In my innocence I thought I would pop over to the US patent office website and say "hey guys, this was a silly patent, you shouldn't have issued it" but discovered a bureaucratic institution of infinite complexity. I'd rather spend the afternoon restocking the cat muzzles in the gift shop.
Their government has to weigh off the benefits of being able to apply unlimited taxes to 2/7ths of their population, with the risk that nobody in the country would want to engage in any Internet activity, so they become technologically backward and unable to compete on a world stage.
I'm in the UK and got a speeding ticket but was allowed to attend a driver speeding awareness class instead of being given an endorsement that would have come with 3 points on my license (get 12 points within 3 years and you lose your license).
This was great because I paid the same amount I would have paid for a fine, didn't risk losing my license and my insurance rates didn't go up.
The reason they do the class is that there is evidence to show it actually reduces the amount of speeding.
The reason I'm saying all this is because it's entirely positive. They're not doing it to generate a profit or even to reduce government costs, they're doing it to make the roads safer.
On the other hand, charging a penalty in the form of a compulsory class to someone who bounces a cheque is highly unlikely to penalise them for an appropriate dollar value. They're probably on the breadline and the financial penalty increases the need for them to commit a similar offence next time. And how much of an offence is it? It's certainly cheating someone temporarily out of money you owe them but it is not an intention to permanently deprive someone of what is rightly theirs. And it can happen by accident as well as on purpose.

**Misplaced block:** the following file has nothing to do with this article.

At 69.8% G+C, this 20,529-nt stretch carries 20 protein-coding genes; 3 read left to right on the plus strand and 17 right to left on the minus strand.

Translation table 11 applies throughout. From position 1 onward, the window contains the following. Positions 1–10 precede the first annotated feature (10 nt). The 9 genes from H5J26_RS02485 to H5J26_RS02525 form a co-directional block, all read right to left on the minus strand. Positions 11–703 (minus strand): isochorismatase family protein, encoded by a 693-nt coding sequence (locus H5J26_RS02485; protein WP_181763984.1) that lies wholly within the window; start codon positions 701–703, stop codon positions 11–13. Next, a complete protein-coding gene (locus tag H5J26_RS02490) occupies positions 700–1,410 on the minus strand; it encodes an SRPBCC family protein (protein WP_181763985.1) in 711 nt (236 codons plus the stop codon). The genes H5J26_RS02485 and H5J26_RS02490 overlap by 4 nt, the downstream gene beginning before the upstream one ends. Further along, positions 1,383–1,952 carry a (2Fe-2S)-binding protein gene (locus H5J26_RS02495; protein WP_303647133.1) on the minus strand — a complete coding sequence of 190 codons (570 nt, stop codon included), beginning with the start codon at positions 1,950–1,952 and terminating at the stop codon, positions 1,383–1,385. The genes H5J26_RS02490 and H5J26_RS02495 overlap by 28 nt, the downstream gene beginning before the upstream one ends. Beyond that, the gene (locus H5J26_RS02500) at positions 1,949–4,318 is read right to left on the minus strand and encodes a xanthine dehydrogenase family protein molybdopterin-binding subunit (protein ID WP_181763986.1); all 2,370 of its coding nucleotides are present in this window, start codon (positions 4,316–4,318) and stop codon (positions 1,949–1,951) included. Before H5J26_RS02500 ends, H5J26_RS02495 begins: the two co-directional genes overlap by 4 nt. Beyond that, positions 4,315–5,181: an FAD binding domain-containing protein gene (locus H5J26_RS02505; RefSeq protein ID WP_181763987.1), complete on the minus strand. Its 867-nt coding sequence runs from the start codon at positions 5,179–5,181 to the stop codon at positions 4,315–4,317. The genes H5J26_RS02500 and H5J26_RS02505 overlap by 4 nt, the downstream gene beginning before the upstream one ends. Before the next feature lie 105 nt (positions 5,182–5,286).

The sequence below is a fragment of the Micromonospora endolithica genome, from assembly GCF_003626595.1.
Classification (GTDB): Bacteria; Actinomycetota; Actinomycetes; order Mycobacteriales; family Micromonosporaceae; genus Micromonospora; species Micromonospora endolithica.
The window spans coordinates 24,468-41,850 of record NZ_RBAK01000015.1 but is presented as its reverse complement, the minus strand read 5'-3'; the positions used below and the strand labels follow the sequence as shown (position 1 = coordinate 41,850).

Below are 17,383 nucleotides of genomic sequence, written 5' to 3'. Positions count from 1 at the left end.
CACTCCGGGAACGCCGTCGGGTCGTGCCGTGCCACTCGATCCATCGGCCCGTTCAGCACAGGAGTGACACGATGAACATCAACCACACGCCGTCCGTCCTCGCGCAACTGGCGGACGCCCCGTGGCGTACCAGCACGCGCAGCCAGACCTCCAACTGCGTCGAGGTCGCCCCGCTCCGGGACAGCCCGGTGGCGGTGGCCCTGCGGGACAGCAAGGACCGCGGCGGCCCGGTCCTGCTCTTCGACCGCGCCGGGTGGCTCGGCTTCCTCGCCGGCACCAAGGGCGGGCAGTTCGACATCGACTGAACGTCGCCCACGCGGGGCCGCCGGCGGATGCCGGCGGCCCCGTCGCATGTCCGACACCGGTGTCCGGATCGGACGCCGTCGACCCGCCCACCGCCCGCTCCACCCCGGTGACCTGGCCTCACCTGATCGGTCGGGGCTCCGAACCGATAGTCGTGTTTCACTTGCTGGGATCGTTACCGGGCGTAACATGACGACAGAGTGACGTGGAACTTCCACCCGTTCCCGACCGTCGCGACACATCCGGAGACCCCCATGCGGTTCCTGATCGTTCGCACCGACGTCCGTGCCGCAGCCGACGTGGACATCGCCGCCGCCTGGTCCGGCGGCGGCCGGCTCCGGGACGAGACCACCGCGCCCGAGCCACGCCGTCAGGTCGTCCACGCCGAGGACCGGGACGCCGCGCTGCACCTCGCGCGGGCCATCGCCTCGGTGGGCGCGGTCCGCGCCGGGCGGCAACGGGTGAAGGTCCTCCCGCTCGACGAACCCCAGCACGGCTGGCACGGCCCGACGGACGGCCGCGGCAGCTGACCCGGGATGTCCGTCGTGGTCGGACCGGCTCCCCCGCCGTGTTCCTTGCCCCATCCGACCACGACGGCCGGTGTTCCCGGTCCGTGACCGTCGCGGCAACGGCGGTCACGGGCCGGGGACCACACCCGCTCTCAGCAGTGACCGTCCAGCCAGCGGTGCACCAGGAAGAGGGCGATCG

Finally, if I bounce a cheque in the UK my bank is likely to charge me for doing it, which is all the penalty I need to stop me doing it. I don't need a queue of people behind them waiting to penalise me too.
I submitted my comments on the consultation, despite their best efforts to bore me into submission.
Several questions irritated me but question 24 at least allowed me to focus my wrath on the whole exercise:
Article 14 of the E-commerce Directive does not specify the illegal content to which it relates. Consequently, this article can be understood to apply horizontally to any kind of illegal content. In response to the public consultation on e-commerce of 2010, stakeholders indicated that they did not wish to make modifications in this regard. 24. Do you consider that different categories of illegal content require different policy approaches as regards notice-and-action procedures?
What kind of nutty stakeholders in 2010 didn't feel there was any need to differentiate between the measures that might be taken for child pornography compared to the measures that are (not) necessary for someone publishing a copyright infringing video on YouTube?
It seemed that the judge had entirely bought into the FACT version of events, the Copyright Math taken on face value. The need to defend Hollywood revenue or face the nightmare prospect of fewer films.
I wondered whether Vickerman had the same quality of robust defence team enjoyed by Paul Chambers?